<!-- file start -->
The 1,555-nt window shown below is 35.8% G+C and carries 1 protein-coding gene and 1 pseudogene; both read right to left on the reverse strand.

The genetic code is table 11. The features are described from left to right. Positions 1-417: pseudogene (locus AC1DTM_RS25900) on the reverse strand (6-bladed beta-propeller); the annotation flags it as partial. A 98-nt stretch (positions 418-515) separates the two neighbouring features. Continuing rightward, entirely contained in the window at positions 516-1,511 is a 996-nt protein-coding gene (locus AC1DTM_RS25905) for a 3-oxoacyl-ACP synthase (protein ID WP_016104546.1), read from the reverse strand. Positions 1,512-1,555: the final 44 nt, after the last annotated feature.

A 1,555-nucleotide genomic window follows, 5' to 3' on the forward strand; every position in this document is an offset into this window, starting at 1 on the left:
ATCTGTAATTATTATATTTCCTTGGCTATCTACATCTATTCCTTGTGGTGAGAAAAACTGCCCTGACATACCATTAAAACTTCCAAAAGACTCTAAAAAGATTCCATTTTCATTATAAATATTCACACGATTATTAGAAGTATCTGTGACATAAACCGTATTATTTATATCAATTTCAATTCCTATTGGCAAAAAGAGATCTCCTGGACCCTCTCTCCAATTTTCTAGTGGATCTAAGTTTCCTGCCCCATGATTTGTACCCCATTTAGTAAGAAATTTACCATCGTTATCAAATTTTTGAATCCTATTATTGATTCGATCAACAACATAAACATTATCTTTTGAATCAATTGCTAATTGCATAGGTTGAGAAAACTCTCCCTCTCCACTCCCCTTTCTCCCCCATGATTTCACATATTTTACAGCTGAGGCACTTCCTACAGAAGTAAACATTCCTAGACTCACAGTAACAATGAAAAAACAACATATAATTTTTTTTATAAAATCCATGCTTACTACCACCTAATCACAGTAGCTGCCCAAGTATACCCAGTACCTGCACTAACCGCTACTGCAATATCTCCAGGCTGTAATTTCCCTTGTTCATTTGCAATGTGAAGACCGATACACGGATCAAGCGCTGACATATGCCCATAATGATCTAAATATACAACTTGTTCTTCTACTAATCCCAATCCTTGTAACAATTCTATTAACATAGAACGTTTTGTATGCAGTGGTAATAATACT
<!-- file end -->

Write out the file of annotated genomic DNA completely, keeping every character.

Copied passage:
The 1,555-nt window shown below is 35.8% G+C and carries 1 protein-coding gene and 1 pseudogene; both read right to left on the reverse strand.

The genetic code is table 11. The features are described from left to right. Positions 1-417: pseudogene (locus AC1DTM_RS25900) on the reverse strand (6-bladed beta-propeller); the annotation flags it as partial. A 98-nt stretch (positions 418-515) separates the two neighbouring features. Continuing rightward, entirely contained in the window at positions 516-1,511 is a 996-nt protein-coding gene (locus AC1DTM_RS25905) for a 3-oxoacyl-ACP synthase (protein ID WP_016104546.1), read from the reverse strand. Positions 1,512-1,555: the final 44 nt, after the last annotated feature.

A 1,555-nucleotide genomic window follows, 5' to 3' on the forward strand; every position in this document is an offset into this window, starting at 1 on the left:
ATCTGTAATTATTATATTTCCTTGGCTATCTACATCTATTCCTTGTGGTGAGAAAAACTGCCCTGACATACCATTAAAACTTCCAAAAGACTCTAAAAAGATTCCATTTTCATTATAAATATTCACACGATTATTAGAAGTATCTGTGACATAAACCGTATTATTTATATCAATTTCAATTCCTATTGGCAAAAAGAGATCTCCTGGACCCTCTCTCCAATTTTCTAGTGGATCTAAGTTTCCTGCCCCATGATTTGTACCCCATTTAGTAAGAAATTTACCATCGTTATCAAATTTTTGAATCCTATTATTGATTCGATCAACAACATAAACATTATCTTTTGAATCAATTGCTAATTGCATAGGTTGAGAAAACTCTCCCTCTCCACTCCCCTTTCTCCCCCATGATTTCACATATTTTACAGCTGAGGCACTTCCTACAGAAGTAAACATTCCTAGACTCACAGTAACAATGAAAAAACAACATATAATTTTTTTTATAAAATCCATGCTTACTACCACCTAATCACAGTAGCTGCCCAAGTATACCCAGTACCTGCACTAACCGCTACTGCAATATCTCCAGGCTGTAATTTCCCTTGTTCATTTGCAATGTGAAGACCGATACACGGATCAAGCGCTGACATATGCCCATAATGATCTAAATATACAACTTGTTCTTCTACTAATCCCAATCCTTGTAACAATTCTATTAACATAGAACGTTTTGTATGCAGTGGTAATAATACT